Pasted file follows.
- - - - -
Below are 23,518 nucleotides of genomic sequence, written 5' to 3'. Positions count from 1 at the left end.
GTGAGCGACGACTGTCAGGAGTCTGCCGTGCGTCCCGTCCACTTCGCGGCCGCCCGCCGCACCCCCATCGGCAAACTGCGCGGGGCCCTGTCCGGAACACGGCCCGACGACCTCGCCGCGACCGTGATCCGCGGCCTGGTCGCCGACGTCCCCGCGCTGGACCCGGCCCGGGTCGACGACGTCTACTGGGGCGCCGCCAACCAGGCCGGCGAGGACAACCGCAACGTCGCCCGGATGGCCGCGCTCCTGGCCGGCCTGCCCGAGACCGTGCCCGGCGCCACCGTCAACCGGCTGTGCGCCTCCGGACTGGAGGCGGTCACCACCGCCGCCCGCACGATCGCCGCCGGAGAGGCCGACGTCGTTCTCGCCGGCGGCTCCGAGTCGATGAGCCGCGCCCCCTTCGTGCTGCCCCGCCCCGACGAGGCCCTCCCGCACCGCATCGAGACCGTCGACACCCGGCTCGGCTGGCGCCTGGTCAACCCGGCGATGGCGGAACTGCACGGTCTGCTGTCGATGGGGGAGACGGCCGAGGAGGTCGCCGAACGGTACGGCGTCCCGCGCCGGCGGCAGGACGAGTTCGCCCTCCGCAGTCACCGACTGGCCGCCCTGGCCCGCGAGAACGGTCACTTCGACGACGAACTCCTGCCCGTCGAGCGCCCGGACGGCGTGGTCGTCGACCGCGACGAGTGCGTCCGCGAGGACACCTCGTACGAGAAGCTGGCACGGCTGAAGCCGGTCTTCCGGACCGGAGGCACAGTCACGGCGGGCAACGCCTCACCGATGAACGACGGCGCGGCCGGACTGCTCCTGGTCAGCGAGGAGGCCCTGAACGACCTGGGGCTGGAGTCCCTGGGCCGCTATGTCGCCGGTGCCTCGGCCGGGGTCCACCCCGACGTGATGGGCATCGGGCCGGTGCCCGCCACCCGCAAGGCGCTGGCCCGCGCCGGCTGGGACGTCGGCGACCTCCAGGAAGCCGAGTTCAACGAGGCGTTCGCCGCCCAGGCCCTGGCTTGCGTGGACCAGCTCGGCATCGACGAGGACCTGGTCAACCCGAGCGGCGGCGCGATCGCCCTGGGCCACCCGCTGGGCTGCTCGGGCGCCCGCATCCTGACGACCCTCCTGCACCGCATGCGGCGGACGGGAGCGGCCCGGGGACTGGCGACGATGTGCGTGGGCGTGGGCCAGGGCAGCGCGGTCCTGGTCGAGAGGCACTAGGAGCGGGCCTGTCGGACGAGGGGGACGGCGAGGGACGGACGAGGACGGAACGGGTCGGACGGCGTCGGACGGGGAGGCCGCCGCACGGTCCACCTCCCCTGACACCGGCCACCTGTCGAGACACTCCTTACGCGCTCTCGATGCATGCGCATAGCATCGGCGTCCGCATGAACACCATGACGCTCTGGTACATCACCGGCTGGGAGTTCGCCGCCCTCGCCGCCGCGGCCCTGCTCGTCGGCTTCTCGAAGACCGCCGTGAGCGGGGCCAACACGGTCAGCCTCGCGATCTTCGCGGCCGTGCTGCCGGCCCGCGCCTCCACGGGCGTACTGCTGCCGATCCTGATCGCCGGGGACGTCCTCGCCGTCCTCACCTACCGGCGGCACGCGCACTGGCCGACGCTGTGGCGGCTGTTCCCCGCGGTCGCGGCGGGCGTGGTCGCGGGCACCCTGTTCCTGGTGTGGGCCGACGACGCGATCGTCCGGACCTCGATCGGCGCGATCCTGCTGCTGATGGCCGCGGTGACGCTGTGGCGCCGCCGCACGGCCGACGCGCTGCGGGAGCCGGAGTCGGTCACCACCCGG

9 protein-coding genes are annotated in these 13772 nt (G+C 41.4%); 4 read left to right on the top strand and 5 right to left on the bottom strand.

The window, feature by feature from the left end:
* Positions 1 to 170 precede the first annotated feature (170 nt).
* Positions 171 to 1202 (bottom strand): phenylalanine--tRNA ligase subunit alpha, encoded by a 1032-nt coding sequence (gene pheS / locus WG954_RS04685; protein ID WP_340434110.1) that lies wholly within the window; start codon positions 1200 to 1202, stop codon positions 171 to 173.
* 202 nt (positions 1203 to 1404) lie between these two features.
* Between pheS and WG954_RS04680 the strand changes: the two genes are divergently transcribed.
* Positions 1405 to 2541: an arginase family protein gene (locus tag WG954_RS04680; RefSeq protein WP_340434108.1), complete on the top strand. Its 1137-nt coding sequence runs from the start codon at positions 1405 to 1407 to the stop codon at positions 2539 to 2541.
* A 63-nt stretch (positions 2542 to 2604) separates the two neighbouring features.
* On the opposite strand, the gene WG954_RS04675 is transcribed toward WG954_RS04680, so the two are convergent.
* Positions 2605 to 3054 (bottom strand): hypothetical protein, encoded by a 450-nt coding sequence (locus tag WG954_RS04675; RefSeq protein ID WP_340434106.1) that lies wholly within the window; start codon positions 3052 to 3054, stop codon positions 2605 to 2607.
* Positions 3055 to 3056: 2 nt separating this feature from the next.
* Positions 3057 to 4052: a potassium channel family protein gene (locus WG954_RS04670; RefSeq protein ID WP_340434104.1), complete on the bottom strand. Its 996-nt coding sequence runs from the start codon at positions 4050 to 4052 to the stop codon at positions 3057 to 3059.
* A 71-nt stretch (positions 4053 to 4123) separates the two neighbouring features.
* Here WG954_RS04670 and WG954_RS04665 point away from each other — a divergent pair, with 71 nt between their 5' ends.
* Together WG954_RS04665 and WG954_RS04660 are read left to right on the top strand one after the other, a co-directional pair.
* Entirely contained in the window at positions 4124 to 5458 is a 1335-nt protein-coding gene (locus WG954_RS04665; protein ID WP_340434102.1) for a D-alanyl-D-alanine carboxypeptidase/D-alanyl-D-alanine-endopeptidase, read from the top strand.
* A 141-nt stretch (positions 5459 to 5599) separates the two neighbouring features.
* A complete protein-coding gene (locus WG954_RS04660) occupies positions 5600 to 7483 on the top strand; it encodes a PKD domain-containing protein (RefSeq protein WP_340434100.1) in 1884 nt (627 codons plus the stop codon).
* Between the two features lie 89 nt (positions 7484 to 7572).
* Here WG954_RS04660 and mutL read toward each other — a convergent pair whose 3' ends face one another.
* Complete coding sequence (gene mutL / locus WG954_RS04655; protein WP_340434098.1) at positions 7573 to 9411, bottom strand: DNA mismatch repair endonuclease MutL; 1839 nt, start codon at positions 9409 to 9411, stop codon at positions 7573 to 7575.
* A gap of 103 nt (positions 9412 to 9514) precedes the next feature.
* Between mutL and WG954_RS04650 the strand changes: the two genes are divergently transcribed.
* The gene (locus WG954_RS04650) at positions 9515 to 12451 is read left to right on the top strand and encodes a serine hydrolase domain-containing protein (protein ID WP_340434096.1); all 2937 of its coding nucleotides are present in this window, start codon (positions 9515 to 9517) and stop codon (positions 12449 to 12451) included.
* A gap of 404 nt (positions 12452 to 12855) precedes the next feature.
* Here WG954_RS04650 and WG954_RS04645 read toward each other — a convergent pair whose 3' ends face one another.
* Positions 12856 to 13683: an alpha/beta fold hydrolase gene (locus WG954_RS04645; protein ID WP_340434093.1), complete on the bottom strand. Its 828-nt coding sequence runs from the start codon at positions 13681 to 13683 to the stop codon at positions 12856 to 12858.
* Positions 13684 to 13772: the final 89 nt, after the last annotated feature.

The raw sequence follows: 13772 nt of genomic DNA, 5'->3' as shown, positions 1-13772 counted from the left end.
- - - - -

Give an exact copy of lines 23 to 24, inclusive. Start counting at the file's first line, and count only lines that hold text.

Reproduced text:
* Complete coding sequence (gene mutL / locus WG954_RS04655; protein WP_340434098.1) at positions 7573 to 9411, bottom strand: DNA mismatch repair endonuclease MutL; 1839 nt, start codon at positions 9409 to 9411, stop codon at positions 7573 to 7575.
* A gap of 103 nt (positions 9412 to 9514) precedes the next feature.